The film opens with a funeral scene (classic blarney), then features a conversation where the main character’s mother says she is going back to Ireland to marry the man she should have married 35 years earlier, having spent the past three-and-a-half decades living with a drunken bum who beat his sons. In other words, in the very first minute of the film, Burns assaults his audience with blarney blasts of truly thermonuclear dimensions. And it just keeps getting better. You want pipes? You got pipes. You want long-winded conversations about the Church’s stand on abortion? You got long-winded conversations about the Church’s stand on abortion. You want seductive, hot-blooded ethnics trying to seduce good Irish boys? Use of Catholicism as an excuse for every adult personality dysfunction? A soundtrack by a guy named Seamus? A loving mother? Guilt, guilt, guilt? You got ’em all. Not a single character in The Brothers McMullen can toast a piece of bread, turn on a light switch or go to the bathroom without putting on a Notre Dame Fighting Irish sweatshirt and grabbing another bottle of Guinness. Watching this movie for almost two hours is like having the entire St. Patrick’s Day Parade rumble through your medulla oblongata.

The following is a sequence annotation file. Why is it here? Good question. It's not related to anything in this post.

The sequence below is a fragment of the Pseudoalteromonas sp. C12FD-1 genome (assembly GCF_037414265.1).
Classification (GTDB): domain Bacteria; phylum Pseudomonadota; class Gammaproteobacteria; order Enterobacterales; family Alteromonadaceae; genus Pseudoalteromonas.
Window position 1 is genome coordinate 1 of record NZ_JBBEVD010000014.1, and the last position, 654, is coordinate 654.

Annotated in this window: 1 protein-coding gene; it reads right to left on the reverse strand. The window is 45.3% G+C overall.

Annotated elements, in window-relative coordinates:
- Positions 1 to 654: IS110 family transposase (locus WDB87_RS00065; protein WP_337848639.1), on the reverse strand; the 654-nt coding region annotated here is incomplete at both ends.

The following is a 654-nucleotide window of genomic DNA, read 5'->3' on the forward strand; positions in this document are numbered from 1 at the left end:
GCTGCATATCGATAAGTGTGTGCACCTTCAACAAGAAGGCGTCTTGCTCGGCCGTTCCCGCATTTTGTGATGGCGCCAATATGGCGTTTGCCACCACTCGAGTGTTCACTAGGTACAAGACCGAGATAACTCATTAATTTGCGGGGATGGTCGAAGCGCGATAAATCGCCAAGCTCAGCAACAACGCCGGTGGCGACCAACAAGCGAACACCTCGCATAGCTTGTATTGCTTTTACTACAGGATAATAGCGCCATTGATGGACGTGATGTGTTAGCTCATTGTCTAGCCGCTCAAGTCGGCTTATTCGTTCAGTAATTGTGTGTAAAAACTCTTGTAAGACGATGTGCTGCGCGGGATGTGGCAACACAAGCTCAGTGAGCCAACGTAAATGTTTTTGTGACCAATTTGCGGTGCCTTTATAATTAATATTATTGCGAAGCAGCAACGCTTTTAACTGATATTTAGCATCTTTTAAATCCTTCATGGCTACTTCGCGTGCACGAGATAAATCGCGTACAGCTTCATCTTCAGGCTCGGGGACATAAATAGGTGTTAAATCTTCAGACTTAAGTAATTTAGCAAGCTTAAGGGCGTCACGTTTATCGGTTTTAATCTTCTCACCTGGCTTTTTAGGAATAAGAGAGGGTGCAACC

And so, when all is said and done, there can be no doubt that the biggest load of blarney of all time is Ed Burns’s tale of mopey, self-pitying Irish-American losers out in some dump on Long Island. The one-stop shopping center for every bit of crap ever written or said about the Irish, The Brothers McMullen beats The Informer hands down.

In a way, it is sad that the biggest load of blarney should have been made by an American rather than by someone from the Old Sod, but in a sense this is what every Irish immigrant to America came here to achieve. Ireland is a wonderful country, a lovely country, a country filled with wee canny folks with a touch of the poet in their hearts. But if you really want to be in the horseshit business, you have to go to Hollywood.


Joe Queenan reviewed Va Va Voom!: Bombshells, Pin-ups, Sexpots and Glamour Girls in the July ’96 issue of Movieline.


Posted on August 19, 2016, in Movieline Articles, Movies and tagged , , , . Bookmark the permalink. 1 Comment.

  1. It’s been ages since I watched The Informer. I don’t remember it as being quite as much of a cliche-strom as Queenan implies, but that could simply be the passage of time dimming my memory.

    The Quiet Man does have to rate pretty high on the “blarney scale” since it’s basically an emerald green valentine from John Ford to the country of his birth.

    And The Secret of Roan Inish has some pretty explicit fantasy/fairy tale elements, which justifies at least some of the cliches, I would say.